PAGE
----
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Illumina, Genetic Alliance Launch iHope Genetic Health for Whole Genome Sequencing

By Allison Proffitt 

November 22, 2021 | Illumina and Genetic Alliance announced this week the creation of the iHope Genetic Health program aimed at providing whole-genome sequencing access (WGS) to tens of thousands of patients across the globe impacted by genetic disease. At least half of iHope Genetic Health's efforts will be focused on areas of the world in need outside the US, with more than one-third of Illumina's support being dedicated to patients in Africa. 

iHope Genetic Health will build upon the success of Illumina's existing iHope efforts. The historical iHope network was composed of like-minded laboratories providing philanthropic sequencing using their own resources and contributing those data to ClinVar. The iHope Genetic Health program extends the reach of the program to include clinical laboratories and care centers throughout the world who may not have been able to fund their own sequencing to test patients impacted by rare disease and other genetic health conditions.

“iHope Genetic Health has been specifically established to enable laboratories to provide clinical whole genome sequencing (cWGS) to patients with indications of a rare disease at no cost to the patients,” explained Ryan Taft, Illumina's iHope lead and Vice President, scientific research. “To scale iHope’s reach we required a new vehicle that could objectively assess and then enable laboratories and their partner clinics directly.  

The program launched with a $120 million in-kind donation commitment from Illumina over the course of five years.—an investment Illumina hopes will impact tens of thousands of patients across the globe. “Illumina, Inc is contributing sequencers, reagents, access to computers and software in a mix that will be defined by the needs of the program and through the granting process,” Taft said. Donations from philanthropists and other technology partners are also welcome. 

iHope Genetic Health will be driven, governed, and administered by Genetic Alliance, a global nonprofit focused on advancing genetics to benefit human health, to create networks of clinics, and laboratories equipped with the necessary genome technology to provide precision genomic diagnoses to patients suffering from rare genetic disease. As part of this program, Genetic Alliance will also partner with pharmaceutical and technology companies and care providers to support patient access to data, therapeutic interventions, and ongoing supportive care.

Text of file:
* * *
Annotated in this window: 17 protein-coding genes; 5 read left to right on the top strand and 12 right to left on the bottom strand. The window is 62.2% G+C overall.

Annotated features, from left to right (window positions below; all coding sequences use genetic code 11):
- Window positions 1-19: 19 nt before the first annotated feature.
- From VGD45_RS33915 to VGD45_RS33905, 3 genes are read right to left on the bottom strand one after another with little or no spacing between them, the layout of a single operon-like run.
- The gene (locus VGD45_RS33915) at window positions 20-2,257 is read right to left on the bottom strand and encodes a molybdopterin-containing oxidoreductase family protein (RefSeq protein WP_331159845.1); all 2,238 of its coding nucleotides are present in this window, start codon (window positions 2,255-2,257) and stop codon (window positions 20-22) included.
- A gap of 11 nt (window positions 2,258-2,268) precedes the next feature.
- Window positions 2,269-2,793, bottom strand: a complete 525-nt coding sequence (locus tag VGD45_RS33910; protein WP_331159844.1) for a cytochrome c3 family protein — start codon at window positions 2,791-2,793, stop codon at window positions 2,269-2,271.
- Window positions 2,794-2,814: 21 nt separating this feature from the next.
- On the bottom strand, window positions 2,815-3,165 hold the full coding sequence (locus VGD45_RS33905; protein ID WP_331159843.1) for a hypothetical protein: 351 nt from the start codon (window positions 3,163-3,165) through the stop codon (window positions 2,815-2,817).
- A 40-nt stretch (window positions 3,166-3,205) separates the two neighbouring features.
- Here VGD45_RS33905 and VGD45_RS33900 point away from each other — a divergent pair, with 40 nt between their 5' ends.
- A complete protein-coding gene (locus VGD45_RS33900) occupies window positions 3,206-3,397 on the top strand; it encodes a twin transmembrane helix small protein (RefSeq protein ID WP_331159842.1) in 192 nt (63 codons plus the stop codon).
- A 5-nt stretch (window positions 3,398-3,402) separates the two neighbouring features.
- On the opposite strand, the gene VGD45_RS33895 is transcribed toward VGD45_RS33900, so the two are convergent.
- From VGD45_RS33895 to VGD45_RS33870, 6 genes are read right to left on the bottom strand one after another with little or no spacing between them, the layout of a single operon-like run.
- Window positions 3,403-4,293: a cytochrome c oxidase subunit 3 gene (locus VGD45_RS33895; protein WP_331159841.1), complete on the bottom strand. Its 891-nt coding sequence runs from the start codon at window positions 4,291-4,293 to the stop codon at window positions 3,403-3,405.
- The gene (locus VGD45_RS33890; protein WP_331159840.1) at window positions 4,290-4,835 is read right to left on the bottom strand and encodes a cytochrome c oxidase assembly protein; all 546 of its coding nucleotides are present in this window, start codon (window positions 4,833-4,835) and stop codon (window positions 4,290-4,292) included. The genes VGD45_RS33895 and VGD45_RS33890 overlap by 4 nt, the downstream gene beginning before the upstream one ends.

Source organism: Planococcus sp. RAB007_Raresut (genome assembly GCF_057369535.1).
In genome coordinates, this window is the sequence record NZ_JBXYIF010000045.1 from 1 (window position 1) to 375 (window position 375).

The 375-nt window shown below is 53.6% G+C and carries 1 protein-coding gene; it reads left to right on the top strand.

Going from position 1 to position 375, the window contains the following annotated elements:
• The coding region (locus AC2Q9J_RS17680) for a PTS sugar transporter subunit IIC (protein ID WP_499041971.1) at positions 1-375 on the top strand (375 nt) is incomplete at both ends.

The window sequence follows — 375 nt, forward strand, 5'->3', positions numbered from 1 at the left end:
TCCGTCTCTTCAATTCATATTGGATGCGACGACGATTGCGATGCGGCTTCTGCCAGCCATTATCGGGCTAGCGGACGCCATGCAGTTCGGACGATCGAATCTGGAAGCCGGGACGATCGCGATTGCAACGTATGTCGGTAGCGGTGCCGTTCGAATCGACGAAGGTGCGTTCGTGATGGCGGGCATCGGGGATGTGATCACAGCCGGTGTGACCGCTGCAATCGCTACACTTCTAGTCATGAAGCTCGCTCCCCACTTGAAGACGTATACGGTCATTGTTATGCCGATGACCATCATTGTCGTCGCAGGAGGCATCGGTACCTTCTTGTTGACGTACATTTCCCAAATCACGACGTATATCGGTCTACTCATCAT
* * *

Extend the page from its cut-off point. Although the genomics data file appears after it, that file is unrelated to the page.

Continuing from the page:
"Since our inception in 1986, Genetic Alliance's mission has been to realize a world in which those affected by genetic disease are diagnosed and offered interventions to alleviate their suffering," said Genetic Alliance CEO, Sharon Terry in a statement announcing the program. "As the mother of two children, diagnosed with a genetic condition, I can't rest until we build equitable systems to meet the needs of all who experience the diagnostic odyssey. In iHope Genetic Health we recognize the place of individuals, families, and communities to prioritize and solve the problems they face, consistent with their own values and culture."

Genetic Alliance will enable labs and partner clinics and clinicians to provide clinical whole genome testing—from both existing members of the iHope network and new laboratories that have not previously had the means to help resource-limited patients. 

“The program will support laboratories and partner clinics. Those may be co-located or at a distance. The goal is to enable access in resource-limited communities, so we expect a mixture of both in-hospital laboratories where the clinicians are co-located; and reference laboratories who partner with distant clinics that are closer to the population being supported,” Taft explained. He compared the model to how Illumina’s Clinical Laboratory currently works with sites in Mexico, Peru and the Democratic Republic of the Congo.

The assessment criteria for labs are still under development and will be launched next year, Taft said. iHope Genetic Health will begin reviewing applications for clinical whole genome sequencing programs in February 2022.

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